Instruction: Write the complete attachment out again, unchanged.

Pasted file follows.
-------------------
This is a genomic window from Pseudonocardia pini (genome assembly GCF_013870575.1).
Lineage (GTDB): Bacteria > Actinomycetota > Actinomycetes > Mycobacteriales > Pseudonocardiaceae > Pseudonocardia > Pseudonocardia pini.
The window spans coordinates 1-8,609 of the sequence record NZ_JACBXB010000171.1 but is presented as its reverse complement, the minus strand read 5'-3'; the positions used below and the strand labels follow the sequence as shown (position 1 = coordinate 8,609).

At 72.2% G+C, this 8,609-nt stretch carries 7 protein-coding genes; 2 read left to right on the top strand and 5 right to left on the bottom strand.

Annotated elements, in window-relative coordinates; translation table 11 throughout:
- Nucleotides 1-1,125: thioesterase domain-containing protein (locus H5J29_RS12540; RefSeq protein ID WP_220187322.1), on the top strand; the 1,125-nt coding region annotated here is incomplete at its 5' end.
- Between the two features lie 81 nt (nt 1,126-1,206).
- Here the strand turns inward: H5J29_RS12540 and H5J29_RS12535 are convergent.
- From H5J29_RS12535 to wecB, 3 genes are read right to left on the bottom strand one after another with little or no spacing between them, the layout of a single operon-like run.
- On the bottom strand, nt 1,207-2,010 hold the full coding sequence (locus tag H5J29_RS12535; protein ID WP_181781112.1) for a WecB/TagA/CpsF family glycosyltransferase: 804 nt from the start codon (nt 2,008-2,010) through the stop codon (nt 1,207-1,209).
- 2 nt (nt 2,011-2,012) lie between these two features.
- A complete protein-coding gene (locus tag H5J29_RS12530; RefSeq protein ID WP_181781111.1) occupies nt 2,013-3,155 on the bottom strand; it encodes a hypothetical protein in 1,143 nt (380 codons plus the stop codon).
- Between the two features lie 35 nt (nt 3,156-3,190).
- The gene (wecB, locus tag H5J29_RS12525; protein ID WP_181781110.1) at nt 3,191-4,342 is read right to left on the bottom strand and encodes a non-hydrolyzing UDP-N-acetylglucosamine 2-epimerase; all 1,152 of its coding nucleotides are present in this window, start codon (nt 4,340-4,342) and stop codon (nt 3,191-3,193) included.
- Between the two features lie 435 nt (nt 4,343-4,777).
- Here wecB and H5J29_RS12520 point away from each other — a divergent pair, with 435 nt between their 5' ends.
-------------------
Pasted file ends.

This is a genomic window from Pseudonocardia pini (genome assembly GCF_013870575.1).
Lineage (GTDB): Bacteria > Actinomycetota > Actinomycetes > Mycobacteriales > Pseudonocardiaceae > Pseudonocardia > Pseudonocardia pini.
The window spans coordinates 1-8,609 of the sequence record NZ_JACBXB010000171.1 but is presented as its reverse complement, the minus strand read 5'-3'; the positions used below and the strand labels follow the sequence as shown (position 1 = coordinate 8,609).

At 72.2% G+C, this 8,609-nt stretch carries 7 protein-coding genes; 2 read left to right on the top strand and 5 right to left on the bottom strand.

Annotated elements, in window-relative coordinates; translation table 11 throughout:
- Nucleotides 1-1,125: thioesterase domain-containing protein (locus H5J29_RS12540; RefSeq protein ID WP_220187322.1), on the top strand; the 1,125-nt coding region annotated here is incomplete at its 5' end.
- Between the two features lie 81 nt (nt 1,126-1,206).
- Here the strand turns inward: H5J29_RS12540 and H5J29_RS12535 are convergent.
- From H5J29_RS12535 to wecB, 3 genes are read right to left on the bottom strand one after another with little or no spacing between them, the layout of a single operon-like run.
- On the bottom strand, nt 1,207-2,010 hold the full coding sequence (locus tag H5J29_RS12535; protein ID WP_181781112.1) for a WecB/TagA/CpsF family glycosyltransferase: 804 nt from the start codon (nt 2,008-2,010) through the stop codon (nt 1,207-1,209).
- 2 nt (nt 2,011-2,012) lie between these two features.
- A complete protein-coding gene (locus tag H5J29_RS12530; RefSeq protein ID WP_181781111.1) occupies nt 2,013-3,155 on the bottom strand; it encodes a hypothetical protein in 1,143 nt (380 codons plus the stop codon).
- Between the two features lie 35 nt (nt 3,156-3,190).
- The gene (wecB, locus tag H5J29_RS12525; protein ID WP_181781110.1) at nt 3,191-4,342 is read right to left on the bottom strand and encodes a non-hydrolyzing UDP-N-acetylglucosamine 2-epimerase; all 1,152 of its coding nucleotides are present in this window, start codon (nt 4,340-4,342) and stop codon (nt 3,191-3,193) included.
- Between the two features lie 435 nt (nt 4,343-4,777).
- Here wecB and H5J29_RS12520 point away from each other — a divergent pair, with 435 nt between their 5' ends.